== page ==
AUGUSTA — A jury found Jared Jandreau guilty Thursday of 17 counts of sexual exploitation of a minor, five counts of unlawful sexual contact and one count of solicitation of gross sexual assault.

Jandreau, 36, was found guilty for getting an Augusta woman, Jessica Cox, 32, to take and send him sexually explicit photographs and a video of a 6-year-old girl, including images which involved Cox having unlawful sexual contact with the girl. He was also found guilty of trying to get her to perform a sexual act on a boy who was less than 14 years old.

Cox pleaded guilty in early June to nearly 20 counts of sexual exploitation of a minor and five counts of unlawful sexual contact in connection to the same set of images and is currently serving a five-year prison term. She was compelled to testify in Jandreau’s trial.

Jurors deliberated for about two hours Thursday before finding Jandreau guilty on all counts made against him in the four day trial.

Paul Rucha, an assistant state attorney general who prosecuted the case, said the evidence, especially the texts he said were between Jandreau and Cox, made it clear he had repeatedly asked her to take and send him sexually explicit photographs of the young girl.

He said Cox, in court, was clear that she had created and sent the sexually explicit images because Jandreau had asked her to do so repeatedly. Testimony indicated the pair had met after Jandreau contacted Cox on Facebook, and Rucha alleged he reached out to her because he saw her as someone whom he could take advantage of.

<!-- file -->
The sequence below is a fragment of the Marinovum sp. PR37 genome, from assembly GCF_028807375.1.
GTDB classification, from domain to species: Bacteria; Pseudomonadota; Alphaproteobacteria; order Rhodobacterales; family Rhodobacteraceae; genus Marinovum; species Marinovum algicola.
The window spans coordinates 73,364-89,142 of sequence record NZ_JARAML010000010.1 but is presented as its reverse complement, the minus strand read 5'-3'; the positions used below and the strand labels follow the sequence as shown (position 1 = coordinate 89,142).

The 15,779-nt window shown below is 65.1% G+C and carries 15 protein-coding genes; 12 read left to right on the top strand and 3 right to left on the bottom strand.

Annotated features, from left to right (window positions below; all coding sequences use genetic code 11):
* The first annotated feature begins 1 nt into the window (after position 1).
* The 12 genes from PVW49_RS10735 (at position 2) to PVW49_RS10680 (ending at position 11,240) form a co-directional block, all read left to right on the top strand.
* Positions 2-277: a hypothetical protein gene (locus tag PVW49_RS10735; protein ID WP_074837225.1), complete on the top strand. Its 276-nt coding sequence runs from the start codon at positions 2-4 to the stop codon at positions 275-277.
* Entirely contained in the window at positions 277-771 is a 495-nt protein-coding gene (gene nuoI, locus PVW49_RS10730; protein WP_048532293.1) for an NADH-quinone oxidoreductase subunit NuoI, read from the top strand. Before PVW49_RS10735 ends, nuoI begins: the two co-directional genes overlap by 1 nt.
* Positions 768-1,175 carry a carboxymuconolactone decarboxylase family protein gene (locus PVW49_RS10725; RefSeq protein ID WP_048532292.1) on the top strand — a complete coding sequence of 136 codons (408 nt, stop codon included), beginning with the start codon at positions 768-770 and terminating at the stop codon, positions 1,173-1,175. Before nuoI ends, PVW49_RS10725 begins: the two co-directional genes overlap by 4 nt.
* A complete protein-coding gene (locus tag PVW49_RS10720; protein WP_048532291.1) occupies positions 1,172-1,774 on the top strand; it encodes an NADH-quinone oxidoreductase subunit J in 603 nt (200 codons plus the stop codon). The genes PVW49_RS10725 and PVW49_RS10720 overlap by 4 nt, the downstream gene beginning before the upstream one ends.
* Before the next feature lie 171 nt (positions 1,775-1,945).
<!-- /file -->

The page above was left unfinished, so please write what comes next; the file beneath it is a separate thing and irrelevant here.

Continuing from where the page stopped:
“He chose the vulnerable drug addict because she was pliable,” Rucha said. “Because he could get her to do what he wanted her to do. Jessica Cox is responsible (for committing the crime of taking the images). But the person who preys on that vulnerable person. The person pulling the strings … is just as responsible.”

In his closing arguments, Tim Zerillo, who defended Jandreau with fellow attorney Darrick Banda, said the state had numerous holes in its case, too many, he said, for jurors to find Jandreau guilty beyond a reasonable doubt.

He said state computer forensic analysts weren’t able to say how the images of the girl were created or got onto Jandreau’s phone. Zerillo also said the state wasn’t able to say when the images got on Jandreau’s phone, which he said was important because if the photos were sent before his text messages with Cox, which were all sent in August 2017, it would mean they were not sent in response to his requests.

Zerillo also argued the state hadn’t proven the text messages were sent by Jandreau, that he never told Cox what to do with the girl. He said police favored Cox over Jandreau, and gave her a break by not pursuing federal charges of producing child pornography, which could have had a much longer prison sentence. Zerillo also accused Cox, a significant witness for the state, of being a liar with no credibility who initially told investigators she didn’t know if she’d sent sexually explicit images of the girl to Jandreau. Then, he said, while on the witness stand in court, Cox said she was sure she had done so and sure he had requested them.